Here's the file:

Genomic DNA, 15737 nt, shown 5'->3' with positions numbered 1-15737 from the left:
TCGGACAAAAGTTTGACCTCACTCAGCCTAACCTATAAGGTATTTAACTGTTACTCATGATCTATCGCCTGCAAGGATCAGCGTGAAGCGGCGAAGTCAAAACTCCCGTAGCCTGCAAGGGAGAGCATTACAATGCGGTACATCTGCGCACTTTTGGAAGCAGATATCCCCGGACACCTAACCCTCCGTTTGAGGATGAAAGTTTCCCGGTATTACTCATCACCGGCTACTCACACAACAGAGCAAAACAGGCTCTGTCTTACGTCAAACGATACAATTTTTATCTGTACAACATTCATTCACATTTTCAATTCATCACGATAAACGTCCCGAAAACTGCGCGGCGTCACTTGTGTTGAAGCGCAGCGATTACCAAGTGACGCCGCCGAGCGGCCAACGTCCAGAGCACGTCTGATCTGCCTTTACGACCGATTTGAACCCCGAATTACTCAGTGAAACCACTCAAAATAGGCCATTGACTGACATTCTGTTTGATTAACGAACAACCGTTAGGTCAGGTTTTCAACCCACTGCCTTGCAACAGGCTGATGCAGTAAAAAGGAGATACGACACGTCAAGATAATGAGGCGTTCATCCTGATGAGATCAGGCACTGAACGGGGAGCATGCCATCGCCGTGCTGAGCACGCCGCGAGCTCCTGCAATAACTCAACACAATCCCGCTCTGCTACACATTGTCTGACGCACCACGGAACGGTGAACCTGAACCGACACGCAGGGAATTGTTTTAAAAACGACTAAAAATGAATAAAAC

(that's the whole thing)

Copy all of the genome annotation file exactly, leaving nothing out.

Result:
Genomic DNA, 15737 nt, shown 5'->3' with positions numbered 1-15737 from the left:
TCGGACAAAAGTTTGACCTCACTCAGCCTAACCTATAAGGTATTTAACTGTTACTCATGATCTATCGCCTGCAAGGATCAGCGTGAAGCGGCGAAGTCAAAACTCCCGTAGCCTGCAAGGGAGAGCATTACAATGCGGTACATCTGCGCACTTTTGGAAGCAGATATCCCCGGACACCTAACCCTCCGTTTGAGGATGAAAGTTTCCCGGTATTACTCATCACCGGCTACTCACACAACAGAGCAAAACAGGCTCTGTCTTACGTCAAACGATACAATTTTTATCTGTACAACATTCATTCACATTTTCAATTCATCACGATAAACGTCCCGAAAACTGCGCGGCGTCACTTGTGTTGAAGCGCAGCGATTACCAAGTGACGCCGCCGAGCGGCCAACGTCCAGAGCACGTCTGATCTGCCTTTACGACCGATTTGAACCCCGAATTACTCAGTGAAACCACTCAAAATAGGCCATTGACTGACATTCTGTTTGATTAACGAACAACCGTTAGGTCAGGTTTTCAACCCACTGCCTTGCAACAGGCTGATGCAGTAAAAAGGAGATACGACACGTCAAGATAATGAGGCGTTCATCCTGATGAGATCAGGCACTGAACGGGGAGCATGCCATCGCCGTGCTGAGCACGCCGCGAGCTCCTGCAATAACTCAACACAATCCCGCTCTGCTACACATTGTCTGACGCACCACGGAACGGTGAACCTGAACCGACACGCAGGGAATTGTTTTAAAAACGACTAAAAATGAATAAAAC